Some recent studies suggest that DNA is not the sure thing we all thought it was. DNA labs have been finding “matches” between people who are not only unrelated, but of different races. According to the FBI, the odds of unrelated people sharing genetic markers to such a degree is 1 in 113 billion, but it has happened several times. In a Maryland database of 30,000 people, 32 matched at nine or more loci, three of which were “perfect” matches, identical at 13 out of 13 loci. That should only happen among identical twins and other immediate siblings. One blogger ran his DNA and found that he is a 12-point match for dozens of people he has never met.
The Clarion-Ledger, a pro-death penalty newspaper in Mississippi, is calling for clemency for Dale Leo Bishop, who is scheduled to be executed tonight. Although Bishop held and kicked the victim, Marcus Gentry, another man inflicted the fatal blows. The actual killer was sentenced to life in prison. Bishop also suffers from documented mental illness that interfered with his ability to assist in his defense.
July 22, 2008
News Update 07.22.08
Rep. Larry Womble and Rep. Earline Parmon have issued a press release laying the blame for the defeat of the Racial Justice Act at the feet of Senate leaders who let politics get in the way of truth. They hold out hope for next year.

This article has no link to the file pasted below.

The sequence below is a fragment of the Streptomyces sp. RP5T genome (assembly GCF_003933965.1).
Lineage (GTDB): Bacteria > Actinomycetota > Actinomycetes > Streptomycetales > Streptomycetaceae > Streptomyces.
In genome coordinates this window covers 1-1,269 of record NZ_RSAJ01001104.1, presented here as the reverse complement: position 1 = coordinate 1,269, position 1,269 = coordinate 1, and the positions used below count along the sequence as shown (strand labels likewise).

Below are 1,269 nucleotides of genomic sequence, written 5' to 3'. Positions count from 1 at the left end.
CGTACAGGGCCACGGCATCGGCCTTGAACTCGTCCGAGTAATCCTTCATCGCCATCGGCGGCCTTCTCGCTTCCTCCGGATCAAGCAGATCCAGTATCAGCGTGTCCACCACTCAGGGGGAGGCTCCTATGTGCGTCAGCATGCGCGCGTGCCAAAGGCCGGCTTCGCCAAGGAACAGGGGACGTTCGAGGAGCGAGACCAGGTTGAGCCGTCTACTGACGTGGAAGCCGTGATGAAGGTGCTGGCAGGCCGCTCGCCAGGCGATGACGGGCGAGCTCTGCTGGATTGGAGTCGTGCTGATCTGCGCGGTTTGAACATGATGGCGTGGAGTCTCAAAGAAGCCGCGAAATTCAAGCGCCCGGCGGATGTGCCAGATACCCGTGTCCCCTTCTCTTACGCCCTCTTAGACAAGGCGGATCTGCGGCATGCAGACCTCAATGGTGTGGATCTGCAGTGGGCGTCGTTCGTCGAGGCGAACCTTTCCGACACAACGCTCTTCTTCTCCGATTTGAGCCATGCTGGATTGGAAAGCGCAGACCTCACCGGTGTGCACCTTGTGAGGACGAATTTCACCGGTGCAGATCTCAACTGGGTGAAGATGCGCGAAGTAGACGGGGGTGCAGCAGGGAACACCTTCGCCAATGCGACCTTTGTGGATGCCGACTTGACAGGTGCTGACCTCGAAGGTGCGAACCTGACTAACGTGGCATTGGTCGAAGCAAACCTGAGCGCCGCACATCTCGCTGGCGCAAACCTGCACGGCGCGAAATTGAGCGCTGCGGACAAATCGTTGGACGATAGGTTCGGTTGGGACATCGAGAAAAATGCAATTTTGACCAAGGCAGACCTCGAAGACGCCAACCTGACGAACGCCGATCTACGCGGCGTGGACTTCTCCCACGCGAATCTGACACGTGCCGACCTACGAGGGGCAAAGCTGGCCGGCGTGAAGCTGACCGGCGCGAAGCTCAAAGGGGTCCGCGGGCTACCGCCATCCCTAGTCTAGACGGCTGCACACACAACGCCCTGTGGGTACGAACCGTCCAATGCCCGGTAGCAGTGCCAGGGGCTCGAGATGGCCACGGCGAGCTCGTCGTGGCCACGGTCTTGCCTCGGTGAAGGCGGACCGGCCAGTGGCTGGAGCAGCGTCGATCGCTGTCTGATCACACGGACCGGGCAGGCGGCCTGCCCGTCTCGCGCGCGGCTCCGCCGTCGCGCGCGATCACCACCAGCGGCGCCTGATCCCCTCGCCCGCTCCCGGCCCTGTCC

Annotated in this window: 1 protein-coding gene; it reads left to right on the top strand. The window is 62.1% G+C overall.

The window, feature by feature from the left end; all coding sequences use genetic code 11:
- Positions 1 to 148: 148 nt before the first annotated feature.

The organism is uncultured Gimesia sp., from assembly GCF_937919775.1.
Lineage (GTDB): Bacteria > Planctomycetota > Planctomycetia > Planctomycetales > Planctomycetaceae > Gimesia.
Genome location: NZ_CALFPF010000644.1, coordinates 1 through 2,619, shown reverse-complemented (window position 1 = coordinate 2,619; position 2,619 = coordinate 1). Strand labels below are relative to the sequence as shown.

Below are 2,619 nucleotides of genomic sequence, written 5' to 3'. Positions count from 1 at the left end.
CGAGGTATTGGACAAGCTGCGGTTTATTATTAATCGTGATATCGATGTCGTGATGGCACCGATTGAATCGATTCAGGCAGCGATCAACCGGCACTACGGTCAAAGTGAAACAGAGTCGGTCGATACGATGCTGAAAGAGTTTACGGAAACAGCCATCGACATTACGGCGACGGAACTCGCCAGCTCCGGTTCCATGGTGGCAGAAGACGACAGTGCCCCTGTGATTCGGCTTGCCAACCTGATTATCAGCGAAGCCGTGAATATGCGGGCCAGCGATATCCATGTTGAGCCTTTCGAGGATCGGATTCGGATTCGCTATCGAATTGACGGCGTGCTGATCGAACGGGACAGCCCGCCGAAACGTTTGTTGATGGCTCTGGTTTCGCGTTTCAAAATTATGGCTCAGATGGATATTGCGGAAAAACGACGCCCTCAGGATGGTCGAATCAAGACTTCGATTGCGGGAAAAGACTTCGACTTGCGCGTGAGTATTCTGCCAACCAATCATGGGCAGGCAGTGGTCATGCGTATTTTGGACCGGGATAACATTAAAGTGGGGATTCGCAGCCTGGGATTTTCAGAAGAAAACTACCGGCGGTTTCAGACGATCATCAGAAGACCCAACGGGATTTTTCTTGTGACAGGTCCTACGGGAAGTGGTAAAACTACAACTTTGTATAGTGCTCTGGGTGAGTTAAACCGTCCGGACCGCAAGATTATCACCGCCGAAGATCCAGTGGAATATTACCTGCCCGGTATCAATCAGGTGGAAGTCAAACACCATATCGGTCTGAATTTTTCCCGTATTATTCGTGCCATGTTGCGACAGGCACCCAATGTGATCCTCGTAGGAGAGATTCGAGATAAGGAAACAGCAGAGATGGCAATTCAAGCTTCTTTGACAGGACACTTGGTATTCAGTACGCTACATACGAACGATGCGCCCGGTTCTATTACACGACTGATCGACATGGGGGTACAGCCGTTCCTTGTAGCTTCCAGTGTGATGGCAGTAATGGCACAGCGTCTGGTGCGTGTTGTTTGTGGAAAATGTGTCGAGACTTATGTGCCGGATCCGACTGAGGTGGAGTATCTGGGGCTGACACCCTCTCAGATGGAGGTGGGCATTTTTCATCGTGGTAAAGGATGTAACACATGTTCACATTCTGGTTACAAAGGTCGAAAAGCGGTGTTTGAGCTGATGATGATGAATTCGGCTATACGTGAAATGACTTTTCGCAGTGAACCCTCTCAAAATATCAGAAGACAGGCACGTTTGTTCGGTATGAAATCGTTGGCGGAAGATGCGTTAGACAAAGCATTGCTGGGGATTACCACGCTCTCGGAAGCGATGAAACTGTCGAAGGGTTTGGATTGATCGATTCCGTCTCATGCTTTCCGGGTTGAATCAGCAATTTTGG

If passed in North Carolina – a state with a death row population that is sixty percent Black despite the Black population in the state being only twenty percent, the Racial Justice Act will allow defendants to use statistics to prove race was a factor in the imposition or decision to seek the death penalty. The historic United States Supreme Court case, McClesky v. Kemp, first utilized statistics in a Georgia capital case to prove that the odds that black males would receive a death sentence increased by 4.3 times if the victim is white.
In North Carolina, a study by University of North Carolina Professor Issac Unah and UNC Law Dean Jack Boger, who also argued the historic McClesky v. Kemp case, revealed that the odds that black males would receive a death sentence increased by 3.5 times if the victim is white.
Race continues to play a role throughout the criminal justice system and to allow race to determine a person’s right to live or die is unacceptable and a flagrant example of failed policymaking decisions at the state and local levels. In a state that has at least twenty-five individuals currently on death row who were tried by all-white juries between the 1990s and the present day, it is difficult to argue that race is a factor that should be ignored.